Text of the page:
From the start of regular U.S. passenger service in 1914, travelers have saved a wide variety of aviation and airline memorabilia, spanning everything from fine china and food-service items to maps and timetables. In general, older objects are the most desirable, though collectors frequently focus on specific carriers or aircraft models to narrow their field.
When the early airmail routes began offering seats for traveling passengers, they often included free meals or refreshments to tempt big-spenders away from traditional rail transport. Full meals were first served during the 1930s on china made by well-known companies like Wedgwood, Hall, Syracuse, Royal Doulton, and Homer Laughlin. These sets were designed to be lighter than household dinnerware, and often included the airline’s logo or name in their graphics.
Besides these china place-settings, airlines required a variety of glassware, flatware, napkins, menus, and other food service items. Passenger travel also necessitated the use of more disposable pieces, like safety-direction cards, amenities kits, swizzle sticks, blankets, headrest covers, and baggage labels, all of which are collected today. Whether used by major or minor airlines, paper goods like maps and timetables are particularly more valuable the older they are. Since the number of scheduled flights was very limited before 1930, aviation ephemera from this time period is quite rare.
Aviation collectibles also include any equipment used by airline personnel or ground staff, which is typically closely linked with certain carriers. Crew uniforms and badges or “wings” have been used since the earliest days of air travel, with specific designs to indicate employee positions from flight attendants to pilots. Early figural metal badges, like a Transcontinental Air Transport (TAT) pin with its Native American headdress logo, are sought for their rarity and their aesthetic appeal. Junior wings, the free pinbacks given to children on most flights during the 20th century, are another popular item among collectors.
In addition to exotic travel posters, commercial airlines created an array of promotional items to give their customers, like ashtrays, postcards, cigarette lighters, calendars, mugs, pinbacks, and more. Playing cards were one of the most common airline giveaways, as they were useful in-flight, simple to pack, and cheap to produce. Early decks dating to the 1920s are typically the most desirable, like the 1929 deck issued by TAT to celebrate its new bi-coastal service.
As passenger carriers debuted new aircraft designs, they frequently manufactured miniature models in metal or plastic to place in ticket offices and travel agencies. While many of these were produced as scale models of actual airplanes, others were created merely as decorative ashtrays or sculptures, especially during the heyday of glamorous air service in the '40s and '50s.
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Recent News: Aviation Memorabilia
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Auction of old Mid-Continent Airport items brings in $83000Wichita Eagle, August 25th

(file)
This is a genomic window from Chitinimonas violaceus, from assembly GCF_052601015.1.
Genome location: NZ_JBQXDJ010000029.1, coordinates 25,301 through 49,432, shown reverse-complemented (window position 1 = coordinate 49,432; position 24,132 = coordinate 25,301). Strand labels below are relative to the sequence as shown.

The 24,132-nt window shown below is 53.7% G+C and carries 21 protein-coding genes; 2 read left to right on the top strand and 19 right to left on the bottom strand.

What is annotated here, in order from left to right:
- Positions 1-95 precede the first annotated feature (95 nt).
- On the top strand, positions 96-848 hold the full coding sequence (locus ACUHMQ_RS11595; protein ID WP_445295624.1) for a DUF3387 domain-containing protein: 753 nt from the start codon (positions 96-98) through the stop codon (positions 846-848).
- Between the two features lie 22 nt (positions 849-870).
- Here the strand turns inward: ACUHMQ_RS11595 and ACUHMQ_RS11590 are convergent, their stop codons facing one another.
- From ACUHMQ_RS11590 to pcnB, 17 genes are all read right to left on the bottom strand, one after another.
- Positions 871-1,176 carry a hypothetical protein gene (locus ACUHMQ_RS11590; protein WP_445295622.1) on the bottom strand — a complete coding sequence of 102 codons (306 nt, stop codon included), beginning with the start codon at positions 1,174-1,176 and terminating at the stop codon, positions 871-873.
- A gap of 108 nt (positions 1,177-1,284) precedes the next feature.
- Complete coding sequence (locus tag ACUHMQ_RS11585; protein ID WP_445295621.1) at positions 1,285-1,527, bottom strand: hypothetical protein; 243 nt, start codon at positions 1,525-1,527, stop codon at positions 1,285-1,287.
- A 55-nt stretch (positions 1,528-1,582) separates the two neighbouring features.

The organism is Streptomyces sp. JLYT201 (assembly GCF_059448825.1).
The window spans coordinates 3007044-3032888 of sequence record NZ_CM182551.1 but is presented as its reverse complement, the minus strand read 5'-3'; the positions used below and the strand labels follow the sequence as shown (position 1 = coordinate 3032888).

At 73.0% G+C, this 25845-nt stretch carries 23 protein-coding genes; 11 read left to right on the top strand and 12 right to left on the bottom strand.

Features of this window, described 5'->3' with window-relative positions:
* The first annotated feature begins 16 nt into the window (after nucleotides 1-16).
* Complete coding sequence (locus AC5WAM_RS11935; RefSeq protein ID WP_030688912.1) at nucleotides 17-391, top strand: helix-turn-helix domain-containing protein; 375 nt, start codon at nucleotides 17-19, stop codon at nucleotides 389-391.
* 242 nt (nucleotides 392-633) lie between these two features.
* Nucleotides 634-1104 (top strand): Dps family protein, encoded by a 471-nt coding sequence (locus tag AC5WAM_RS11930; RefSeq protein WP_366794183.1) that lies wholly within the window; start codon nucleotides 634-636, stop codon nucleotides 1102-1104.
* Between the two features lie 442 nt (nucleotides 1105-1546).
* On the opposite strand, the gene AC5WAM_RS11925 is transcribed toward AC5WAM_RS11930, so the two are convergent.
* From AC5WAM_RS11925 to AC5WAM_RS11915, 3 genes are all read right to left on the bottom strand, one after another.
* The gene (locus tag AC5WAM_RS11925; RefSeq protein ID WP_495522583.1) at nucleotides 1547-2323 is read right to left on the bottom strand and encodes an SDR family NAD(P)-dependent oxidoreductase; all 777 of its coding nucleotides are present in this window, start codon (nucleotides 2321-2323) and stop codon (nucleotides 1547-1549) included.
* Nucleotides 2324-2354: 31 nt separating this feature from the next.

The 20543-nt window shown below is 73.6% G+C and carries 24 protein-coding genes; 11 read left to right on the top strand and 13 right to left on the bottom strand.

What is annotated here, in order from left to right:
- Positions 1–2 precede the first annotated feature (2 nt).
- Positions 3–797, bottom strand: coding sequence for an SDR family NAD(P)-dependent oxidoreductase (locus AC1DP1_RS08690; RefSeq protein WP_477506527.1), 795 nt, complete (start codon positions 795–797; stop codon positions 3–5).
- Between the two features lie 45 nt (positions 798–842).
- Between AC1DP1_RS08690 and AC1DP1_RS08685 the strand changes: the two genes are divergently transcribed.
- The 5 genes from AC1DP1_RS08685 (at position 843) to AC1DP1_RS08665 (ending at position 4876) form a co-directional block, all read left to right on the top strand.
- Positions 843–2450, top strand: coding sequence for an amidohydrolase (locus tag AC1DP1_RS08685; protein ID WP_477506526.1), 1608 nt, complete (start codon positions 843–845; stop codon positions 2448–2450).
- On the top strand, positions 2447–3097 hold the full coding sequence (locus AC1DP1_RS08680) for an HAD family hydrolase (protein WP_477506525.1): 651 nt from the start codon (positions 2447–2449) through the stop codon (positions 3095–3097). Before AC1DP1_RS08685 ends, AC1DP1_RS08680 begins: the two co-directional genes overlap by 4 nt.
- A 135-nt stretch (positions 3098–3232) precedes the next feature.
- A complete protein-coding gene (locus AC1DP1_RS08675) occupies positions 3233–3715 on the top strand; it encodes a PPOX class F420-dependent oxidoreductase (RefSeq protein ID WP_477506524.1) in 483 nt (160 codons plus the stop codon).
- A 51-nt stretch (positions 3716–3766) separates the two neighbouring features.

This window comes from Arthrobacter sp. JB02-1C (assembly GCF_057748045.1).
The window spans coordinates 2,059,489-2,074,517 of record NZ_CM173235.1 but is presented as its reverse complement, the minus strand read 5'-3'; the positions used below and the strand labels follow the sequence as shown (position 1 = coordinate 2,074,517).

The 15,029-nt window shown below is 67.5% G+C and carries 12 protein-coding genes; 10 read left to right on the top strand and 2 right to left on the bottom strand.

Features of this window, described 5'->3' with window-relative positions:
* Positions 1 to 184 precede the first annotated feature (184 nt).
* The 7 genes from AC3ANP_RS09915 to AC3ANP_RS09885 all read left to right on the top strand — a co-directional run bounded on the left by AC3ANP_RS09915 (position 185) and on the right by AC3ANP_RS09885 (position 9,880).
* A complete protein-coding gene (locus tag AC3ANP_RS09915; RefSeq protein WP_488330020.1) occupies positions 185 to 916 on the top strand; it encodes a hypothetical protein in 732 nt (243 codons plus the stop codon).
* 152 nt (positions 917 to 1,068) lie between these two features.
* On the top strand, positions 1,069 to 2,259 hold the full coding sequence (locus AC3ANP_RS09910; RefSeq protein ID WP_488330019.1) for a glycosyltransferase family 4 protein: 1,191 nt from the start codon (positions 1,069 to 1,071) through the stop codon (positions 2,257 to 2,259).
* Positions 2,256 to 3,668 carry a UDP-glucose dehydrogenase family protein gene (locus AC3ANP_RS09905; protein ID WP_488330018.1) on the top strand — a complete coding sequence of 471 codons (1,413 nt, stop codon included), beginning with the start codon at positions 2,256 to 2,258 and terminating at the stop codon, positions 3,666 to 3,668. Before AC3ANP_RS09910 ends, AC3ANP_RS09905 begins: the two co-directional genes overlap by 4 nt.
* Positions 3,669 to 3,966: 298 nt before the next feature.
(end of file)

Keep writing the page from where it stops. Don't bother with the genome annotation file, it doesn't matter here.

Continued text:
Thomas Dang, a local pilot who flew in and out of Mid-Continent several times while working in general aviation, said he won the bid for a set of 10 maroon signs suspended above the two concourses, for $104.50. He said he is “hoarding aviation...Read more
Secluded museum brings military history to life on cattle farmABC Online, August 20th
John began collecting WWII and aviation memorabilia after attending an airshow in his childhood home of Sussex. "I met the old boys and saw the paintings, saw the planes flying and I got really excited," he said. Upon returning to Australia, Kathryn...Read more
Mementos of the Balloon AgeAir & Space Magazine, August 20th
Museum staff are cataloging and conserving the Evelyn Way Kendall Ballooning and Early Aviation Collection, most of which has never been exhibited to the public. Plans for exhibition of the collection and for its presentation on the Web are under way...Read more
Museum of Aviation gets vehicle that saved troops in AfghanistanMacon Telegraph, August 13th
WARNER ROBINS -- A B-17 expected to arrive next week isn't the only significant addition coming to the Museum of Aviation's collection. While the B-17 will get a parade, the museum quietly took delivery Thursday of a Mine Resistant Ambush Protected ...Read more
July's Sky's Airshow returning to Preston for second yearThe Herald Journal, July 30th
Rides can also be purchased individually before and after the show, as well as WWII aviation memorabilia. “It's not every day that an opportunity like that comes around,” Naylor said. “It's a great chance to get a beautiful view of the valley from the...Read more
Sharing a Passion for Creating Impressive Aviation ArtAirline Reporter, July 29th
I suppose I was destined to be doing aircraft profile art from a young age. Many of my notebooks and textbooks had aircraft drawings scribbled on the pages and margins, often to pass the time in class. As long as I can remember, I was always drawing ...Read more
Discovery Close to HomeTyler Morning Telegraph, July 28th
Visitors from all over the world come to see its amazing collection of aviation memorabilia and restored aircraft. But I've often wondered why Tyler residents often overlook the museum in the old terminal building at Tyler Pounds Regional Airport. I...Read more
Delta museum hosts airline memorabilia showAtlanta Journal Constitution, June 18th
The Airliners International 2015 memorabilia show has 250 dealer tables beneath "The Spirit of Delta" Boeing 767 in the Delta Flight Museum. The 4-day show is open to the public for a $7 admission fee Thursday, June 18, 2 p.m.-6 p.m., Friday, June 19, ...Read more